Thin film interference in Indigo

Thin film interference in Indigo

Written Sunday 9 Dec

Now that Indigo 3.4 has officially reached stable status, we're experimenting with new features for Indigo 3.6, the next big release.

One of the new additions to Indigo 3.6 will be the coating material. The coating material simulates a thin coating of some kind of material over another material. For example, you can now create a thin coating of varnish over a metal material.

This material is kind of cool, but things start getting really interesting when you switch on interference.

Depending on the thickness of the coating, and how the thickness varies over the object (which can be controlled by a shader) you may get a kind of rainbow effect, or the material may just take on just a few colours:

What is going on here is a simulation of thin-film interference. Thin-film interference is a fascinating phenomenon, where light reflected from a very thin and smooth layer of something can give rise to very bright and varied colours. What happens is that light waves that enter the layer reflect back from the bottom interface, and exit out of the layer. This reflected light interferes with the waves that were reflected directly off the upper interface. Depending on how far the wave had to travel through the layer, which depends on the angle of the wave with the surface, and the thickness of the layer, and depending on the wavelength of the light, the light may constructively or destructively interfere with itself - effectively cancelling or increasing the brightness for a particular colour (wavelength).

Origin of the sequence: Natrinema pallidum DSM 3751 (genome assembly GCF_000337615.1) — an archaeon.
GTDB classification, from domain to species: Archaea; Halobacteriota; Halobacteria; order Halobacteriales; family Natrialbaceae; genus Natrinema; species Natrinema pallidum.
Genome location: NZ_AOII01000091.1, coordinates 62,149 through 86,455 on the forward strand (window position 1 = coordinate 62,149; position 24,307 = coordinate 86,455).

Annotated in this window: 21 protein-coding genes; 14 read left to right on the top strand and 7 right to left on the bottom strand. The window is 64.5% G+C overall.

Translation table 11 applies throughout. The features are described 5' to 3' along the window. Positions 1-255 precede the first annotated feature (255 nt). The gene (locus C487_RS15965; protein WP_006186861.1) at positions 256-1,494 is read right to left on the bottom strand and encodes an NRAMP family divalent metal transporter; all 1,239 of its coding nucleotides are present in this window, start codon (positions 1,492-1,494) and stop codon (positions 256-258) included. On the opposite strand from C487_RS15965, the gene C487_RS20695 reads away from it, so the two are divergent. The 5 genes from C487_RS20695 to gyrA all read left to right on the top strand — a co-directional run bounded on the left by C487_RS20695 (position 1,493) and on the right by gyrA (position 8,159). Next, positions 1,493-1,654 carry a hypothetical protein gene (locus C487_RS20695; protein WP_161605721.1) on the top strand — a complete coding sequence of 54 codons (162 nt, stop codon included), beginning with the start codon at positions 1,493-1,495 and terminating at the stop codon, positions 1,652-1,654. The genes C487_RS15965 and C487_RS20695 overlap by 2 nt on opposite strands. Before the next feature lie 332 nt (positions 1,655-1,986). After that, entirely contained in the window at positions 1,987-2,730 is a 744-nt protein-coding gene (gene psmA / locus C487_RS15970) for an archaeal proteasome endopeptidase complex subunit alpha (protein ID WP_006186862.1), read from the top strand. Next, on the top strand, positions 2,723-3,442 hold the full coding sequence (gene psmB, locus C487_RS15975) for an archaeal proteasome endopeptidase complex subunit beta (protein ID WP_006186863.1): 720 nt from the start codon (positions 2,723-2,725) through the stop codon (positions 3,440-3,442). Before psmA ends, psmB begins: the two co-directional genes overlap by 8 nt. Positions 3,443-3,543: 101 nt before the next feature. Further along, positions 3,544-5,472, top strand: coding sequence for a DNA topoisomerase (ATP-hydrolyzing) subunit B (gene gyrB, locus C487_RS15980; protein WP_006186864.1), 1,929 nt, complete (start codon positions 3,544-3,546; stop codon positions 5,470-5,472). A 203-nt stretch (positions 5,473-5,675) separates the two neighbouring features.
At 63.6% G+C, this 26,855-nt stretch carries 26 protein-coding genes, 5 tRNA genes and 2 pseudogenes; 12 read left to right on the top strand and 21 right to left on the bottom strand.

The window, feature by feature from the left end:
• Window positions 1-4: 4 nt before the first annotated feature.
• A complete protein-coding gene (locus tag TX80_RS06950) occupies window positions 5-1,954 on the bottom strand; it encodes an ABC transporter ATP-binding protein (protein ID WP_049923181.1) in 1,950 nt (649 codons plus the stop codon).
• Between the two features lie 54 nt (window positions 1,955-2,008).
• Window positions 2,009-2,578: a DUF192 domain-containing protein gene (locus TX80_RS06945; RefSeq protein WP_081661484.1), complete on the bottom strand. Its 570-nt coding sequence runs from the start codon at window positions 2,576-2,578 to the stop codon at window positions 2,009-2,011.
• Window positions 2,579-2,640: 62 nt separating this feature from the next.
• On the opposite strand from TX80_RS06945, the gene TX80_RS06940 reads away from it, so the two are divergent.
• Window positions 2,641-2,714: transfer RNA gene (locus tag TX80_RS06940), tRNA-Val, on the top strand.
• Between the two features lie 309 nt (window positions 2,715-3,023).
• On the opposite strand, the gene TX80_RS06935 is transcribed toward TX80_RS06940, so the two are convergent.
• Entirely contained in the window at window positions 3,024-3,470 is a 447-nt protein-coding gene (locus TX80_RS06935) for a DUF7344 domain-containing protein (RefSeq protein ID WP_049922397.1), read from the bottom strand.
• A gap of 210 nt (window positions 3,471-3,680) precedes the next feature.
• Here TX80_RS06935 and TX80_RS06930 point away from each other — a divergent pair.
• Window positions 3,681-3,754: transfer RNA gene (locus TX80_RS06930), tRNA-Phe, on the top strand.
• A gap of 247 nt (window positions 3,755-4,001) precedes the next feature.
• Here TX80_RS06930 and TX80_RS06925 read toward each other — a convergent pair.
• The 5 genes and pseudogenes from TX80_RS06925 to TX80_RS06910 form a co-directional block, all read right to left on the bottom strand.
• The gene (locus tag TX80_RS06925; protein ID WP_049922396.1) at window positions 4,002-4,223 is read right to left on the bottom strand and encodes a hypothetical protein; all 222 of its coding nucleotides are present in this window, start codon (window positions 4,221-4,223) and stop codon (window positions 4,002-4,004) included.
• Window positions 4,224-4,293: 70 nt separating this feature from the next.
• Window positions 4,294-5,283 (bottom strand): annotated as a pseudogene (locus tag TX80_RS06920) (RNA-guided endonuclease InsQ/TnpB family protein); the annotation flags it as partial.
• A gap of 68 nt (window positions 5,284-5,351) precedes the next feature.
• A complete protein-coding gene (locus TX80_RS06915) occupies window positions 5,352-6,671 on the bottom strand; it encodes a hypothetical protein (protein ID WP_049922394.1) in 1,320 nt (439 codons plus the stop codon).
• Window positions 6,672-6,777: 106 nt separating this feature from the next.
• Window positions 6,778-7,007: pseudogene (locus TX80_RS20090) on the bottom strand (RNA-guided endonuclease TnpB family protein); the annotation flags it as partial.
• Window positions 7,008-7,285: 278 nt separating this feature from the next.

Thin film interference is the effect that you can sometimes see in films of oil on top of puddles, in soapy bubbles floating through the air, in oxidation layers on metals such as aluminium, and all kinds of other places.

Colour from thin film interference is one of a class of colours called structural colours. These are colours caused not by absorption, (the usual cause of colour) but by the interaction of light waves with structures about the same size as the wavelength of the light (500 nanometres or so).

I'm pretty happy to support such interesting effects in Indigo, and I'm looking forward to seeing what can be done with materials using thin-film interference by Indigo users!

You can follow the forum thread about coating materials here.